Previous related post may be found here.

See the first post in this series “Save our Tomales Bay” here.

Save our Tomales Bay – part 19, Abandoned oyster bags, same as it ever was

Click the words “Save our Tomales Bay…..” above to see this entire post.

Last week, in addition to monitoring the progress of the removal of the illegal dike along Walker Creek as it enters Tomales Bay, I engaged in a regular activity when boating on Tomales Bay, picking up abandoned oyster grow-out bags.

This day I found nearly fifty. The map below shows where I found the bags this day, as well as where I left them piled up (see red arrows).

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coastodian cleanup map from 2015.03.06

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A map showing the location of the bags where found, as well as where I stacked them so that the growers might come out and recover them will be posted here on Friday [I neglected to upload it along with the images of the trash].

The images that follow show that many of these bags have been there for weeks, or months. One sees pickleweed or salt grass growing through the bag, holding it tightly in place, where, if it were not for me to yank it out of the vegetation, it would likely become part of the environment forever.

This speaks to the urgent need of the growers to do weekly patrols of their leases and a large area near the leases to recover the scores and scores of bags that go missing each week.

The banner image shows the many pieces of plastic coated wire carelessly dropped to the mud after serving the needs of the short-sighted oyster farmer. Note that the plastic insulation has begun disintegrating. This plastic will eventually enter the food chain of the very oysters being raised.

You can see a larger version of the wire image below. These wires were collected in less than 15 minutes as I walked along two rows of rusting iron racks that once held oysters in place to feed on the algae. These two rows were a fraction of the total rows of racks. So what you see is a tiny fraction of the plastic coated copper wire dropped as so much litter. These racks are located in the area leased by Point Reyes Oyster Company, lease M-430-17.

As always, click an image to see a larger version.

long ago abandoned grow-out bag

long ago abandoned grow-out bag

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bundle of 17 bags abandoned north of Walker Cr., east of Preston Point

bundle of 17 bags abandoned north of Walker Cr., east of Preston Point

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bundle of 17 bags abandoned north of Walker Cr., east of Preston Point

bundle of 17 bags abandoned north of Walker Cr., east of Preston Point

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Stanway rack board, I find these all over Tomales Bay, used primarily by Hog Island Oysters

Stanway rack board, I find these all over Tomales Bay, used primarily by Hog Island Oysters

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Abandoned 25" TV tube, full of lead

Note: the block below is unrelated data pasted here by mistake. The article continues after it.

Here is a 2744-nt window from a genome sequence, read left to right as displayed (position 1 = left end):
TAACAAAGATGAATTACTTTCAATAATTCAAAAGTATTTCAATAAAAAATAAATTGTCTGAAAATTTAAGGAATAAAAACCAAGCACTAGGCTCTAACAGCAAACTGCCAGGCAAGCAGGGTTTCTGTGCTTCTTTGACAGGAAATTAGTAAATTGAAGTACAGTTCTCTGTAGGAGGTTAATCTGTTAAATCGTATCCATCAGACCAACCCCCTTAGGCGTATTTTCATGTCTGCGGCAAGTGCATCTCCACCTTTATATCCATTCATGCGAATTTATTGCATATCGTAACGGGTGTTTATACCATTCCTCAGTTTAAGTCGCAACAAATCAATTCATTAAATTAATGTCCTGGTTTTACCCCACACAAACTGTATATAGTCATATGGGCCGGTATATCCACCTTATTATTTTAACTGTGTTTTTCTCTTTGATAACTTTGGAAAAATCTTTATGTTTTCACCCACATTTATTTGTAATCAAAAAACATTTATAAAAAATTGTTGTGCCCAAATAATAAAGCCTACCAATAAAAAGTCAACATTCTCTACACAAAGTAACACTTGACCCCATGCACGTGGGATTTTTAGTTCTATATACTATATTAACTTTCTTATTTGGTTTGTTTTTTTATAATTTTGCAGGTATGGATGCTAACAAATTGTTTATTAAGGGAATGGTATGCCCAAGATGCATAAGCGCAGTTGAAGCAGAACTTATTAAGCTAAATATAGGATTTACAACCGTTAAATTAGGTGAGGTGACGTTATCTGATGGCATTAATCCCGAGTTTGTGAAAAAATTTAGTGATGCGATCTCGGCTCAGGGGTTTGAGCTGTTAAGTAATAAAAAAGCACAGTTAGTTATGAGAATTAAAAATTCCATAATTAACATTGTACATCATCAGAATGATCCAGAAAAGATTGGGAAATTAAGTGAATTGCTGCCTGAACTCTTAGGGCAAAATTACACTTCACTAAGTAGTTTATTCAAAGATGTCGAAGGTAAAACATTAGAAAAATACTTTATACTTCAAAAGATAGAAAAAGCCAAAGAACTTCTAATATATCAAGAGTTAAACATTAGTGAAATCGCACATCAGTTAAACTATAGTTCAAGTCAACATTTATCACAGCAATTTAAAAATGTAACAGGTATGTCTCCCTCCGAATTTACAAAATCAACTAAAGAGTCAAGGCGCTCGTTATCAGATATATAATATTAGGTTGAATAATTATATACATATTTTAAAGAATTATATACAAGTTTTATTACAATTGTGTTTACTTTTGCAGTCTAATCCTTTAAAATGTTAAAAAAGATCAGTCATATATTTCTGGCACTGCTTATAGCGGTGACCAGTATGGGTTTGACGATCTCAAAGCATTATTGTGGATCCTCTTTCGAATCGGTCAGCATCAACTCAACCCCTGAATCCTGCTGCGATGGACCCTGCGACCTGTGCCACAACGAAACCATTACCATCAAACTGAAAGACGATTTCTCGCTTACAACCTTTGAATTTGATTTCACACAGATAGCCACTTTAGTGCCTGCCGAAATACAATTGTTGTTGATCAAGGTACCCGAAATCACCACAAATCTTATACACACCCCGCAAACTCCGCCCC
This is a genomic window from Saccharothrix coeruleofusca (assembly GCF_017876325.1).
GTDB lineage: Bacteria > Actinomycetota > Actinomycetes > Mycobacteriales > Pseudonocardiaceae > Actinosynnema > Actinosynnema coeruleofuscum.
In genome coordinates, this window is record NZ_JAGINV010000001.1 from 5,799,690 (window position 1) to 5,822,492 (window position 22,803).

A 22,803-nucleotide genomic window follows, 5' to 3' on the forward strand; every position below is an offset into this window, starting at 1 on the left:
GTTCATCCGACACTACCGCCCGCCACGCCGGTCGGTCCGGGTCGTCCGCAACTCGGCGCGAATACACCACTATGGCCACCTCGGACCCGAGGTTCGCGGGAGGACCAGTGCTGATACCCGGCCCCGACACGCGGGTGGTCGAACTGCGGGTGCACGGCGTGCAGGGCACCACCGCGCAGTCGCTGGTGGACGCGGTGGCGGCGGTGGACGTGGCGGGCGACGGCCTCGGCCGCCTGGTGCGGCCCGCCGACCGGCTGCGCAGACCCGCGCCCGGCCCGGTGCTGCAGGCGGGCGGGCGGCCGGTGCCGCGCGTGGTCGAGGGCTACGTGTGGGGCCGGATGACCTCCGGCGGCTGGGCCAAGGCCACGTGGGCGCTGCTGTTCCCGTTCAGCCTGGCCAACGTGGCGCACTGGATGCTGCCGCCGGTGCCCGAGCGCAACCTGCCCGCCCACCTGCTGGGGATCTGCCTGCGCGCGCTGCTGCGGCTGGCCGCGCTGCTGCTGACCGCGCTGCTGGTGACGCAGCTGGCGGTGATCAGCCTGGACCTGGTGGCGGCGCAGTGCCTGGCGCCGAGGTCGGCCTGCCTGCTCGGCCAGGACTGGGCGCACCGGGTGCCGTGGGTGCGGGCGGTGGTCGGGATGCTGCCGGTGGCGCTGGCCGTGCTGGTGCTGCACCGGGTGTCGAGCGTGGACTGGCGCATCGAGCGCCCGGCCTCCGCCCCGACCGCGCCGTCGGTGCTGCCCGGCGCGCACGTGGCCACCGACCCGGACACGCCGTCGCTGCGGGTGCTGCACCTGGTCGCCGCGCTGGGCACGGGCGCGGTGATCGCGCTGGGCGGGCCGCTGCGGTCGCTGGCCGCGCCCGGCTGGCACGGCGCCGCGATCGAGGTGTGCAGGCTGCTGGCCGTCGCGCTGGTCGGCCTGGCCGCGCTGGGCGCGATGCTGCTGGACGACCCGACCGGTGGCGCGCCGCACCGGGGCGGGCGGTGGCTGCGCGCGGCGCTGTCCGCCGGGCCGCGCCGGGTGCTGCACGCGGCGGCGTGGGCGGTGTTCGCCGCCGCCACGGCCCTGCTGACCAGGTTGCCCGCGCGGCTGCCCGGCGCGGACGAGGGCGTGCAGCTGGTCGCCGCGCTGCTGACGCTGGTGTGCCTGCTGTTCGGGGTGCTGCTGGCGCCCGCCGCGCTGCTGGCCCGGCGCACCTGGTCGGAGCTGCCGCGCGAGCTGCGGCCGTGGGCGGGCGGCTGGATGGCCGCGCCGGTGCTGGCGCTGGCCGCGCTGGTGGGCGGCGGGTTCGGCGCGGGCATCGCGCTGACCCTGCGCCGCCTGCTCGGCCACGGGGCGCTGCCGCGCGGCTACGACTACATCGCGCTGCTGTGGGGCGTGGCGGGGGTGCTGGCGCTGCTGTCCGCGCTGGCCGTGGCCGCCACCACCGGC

Abandoned 25″ TV tube, full of lead

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TV inner workings

TV inner workings

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TV inner workings

TV inner workings

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RJames-1397

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RJames-1398

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RJames-1399

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RJames-1400

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RJames-1401

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RJames-1402

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RJames-1403

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deteriorating plastic-coated copper wire recovered from Point Reyes Oyster Company lease

deteriorating plastic-coated copper wire recovered from Point Reyes Oyster Company lease

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deteriorating plastic-coated copper wire recovered from Point Reyes Oyster Company lease

deteriorating plastic-coated copper wire recovered from Point Reyes Oyster Company lease

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deteriorating plastic-coated copper wire recovered from Point Reyes Oyster Company lease

deteriorating plastic-coated copper wire recovered from Point Reyes Oyster Company lease

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deteriorating plastic-coated copper wire recovered from Point Reyes Oyster Company lease

deteriorating plastic-coated copper wire recovered from Point Reyes Oyster Company lease

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deteriorating plastic-coated copper wire recovered from Point Reyes Oyster Company lease

deteriorating plastic-coated copper wire recovered from Point Reyes Oyster Company lease

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This bundle of Tomales Bay Oyster Company bags was found a 1/2 mile up Walker Creek buried in the mud mid-channel, east of the Tomales Bay Oyster Company lease

This bundle of Tomales Bay Oyster Company bags was found a 1/2 mile up Walker Creek buried in the mud mid-channel, east of the Tomales Bay Oyster Company lease

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IMG_1382.cw

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 Tomales Bay Oyster Company workers leave these hay hooks all over the place in Tomales Bay, I find them in the mud, rusted in half, or whole like this one